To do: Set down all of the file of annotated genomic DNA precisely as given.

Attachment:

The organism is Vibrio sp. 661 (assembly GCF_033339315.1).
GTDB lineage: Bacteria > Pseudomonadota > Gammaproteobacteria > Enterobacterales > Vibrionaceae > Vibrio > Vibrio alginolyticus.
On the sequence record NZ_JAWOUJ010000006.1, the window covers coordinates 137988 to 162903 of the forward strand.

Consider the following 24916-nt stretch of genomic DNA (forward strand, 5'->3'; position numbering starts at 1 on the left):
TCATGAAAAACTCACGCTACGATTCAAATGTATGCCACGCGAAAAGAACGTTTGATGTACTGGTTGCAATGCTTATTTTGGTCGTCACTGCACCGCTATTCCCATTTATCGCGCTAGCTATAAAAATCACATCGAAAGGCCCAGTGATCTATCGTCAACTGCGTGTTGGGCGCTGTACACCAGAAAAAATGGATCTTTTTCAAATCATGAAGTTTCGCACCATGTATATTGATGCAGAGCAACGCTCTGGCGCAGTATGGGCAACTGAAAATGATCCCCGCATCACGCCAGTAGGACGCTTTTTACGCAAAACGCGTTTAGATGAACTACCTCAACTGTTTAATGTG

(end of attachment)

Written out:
The organism is Vibrio sp. 661 (assembly GCF_033339315.1).
GTDB lineage: Bacteria > Pseudomonadota > Gammaproteobacteria > Enterobacterales > Vibrionaceae > Vibrio > Vibrio alginolyticus.
On the sequence record NZ_JAWOUJ010000006.1, the window covers coordinates 137988 to 162903 of the forward strand.

Consider the following 24916-nt stretch of genomic DNA (forward strand, 5'->3'; position numbering starts at 1 on the left):
TCATGAAAAACTCACGCTACGATTCAAATGTATGCCACGCGAAAAGAACGTTTGATGTACTGGTTGCAATGCTTATTTTGGTCGTCACTGCACCGCTATTCCCATTTATCGCGCTAGCTATAAAAATCACATCGAAAGGCCCAGTGATCTATCGTCAACTGCGTGTTGGGCGCTGTACACCAGAAAAAATGGATCTTTTTCAAATCATGAAGTTTCGCACCATGTATATTGATGCAGAGCAACGCTCTGGCGCAGTATGGGCAACTGAAAATGATCCCCGCATCACGCCAGTAGGACGCTTTTTACGCAAAACGCGTTTAGATGAACTACCTCAACTGTTTAATGTG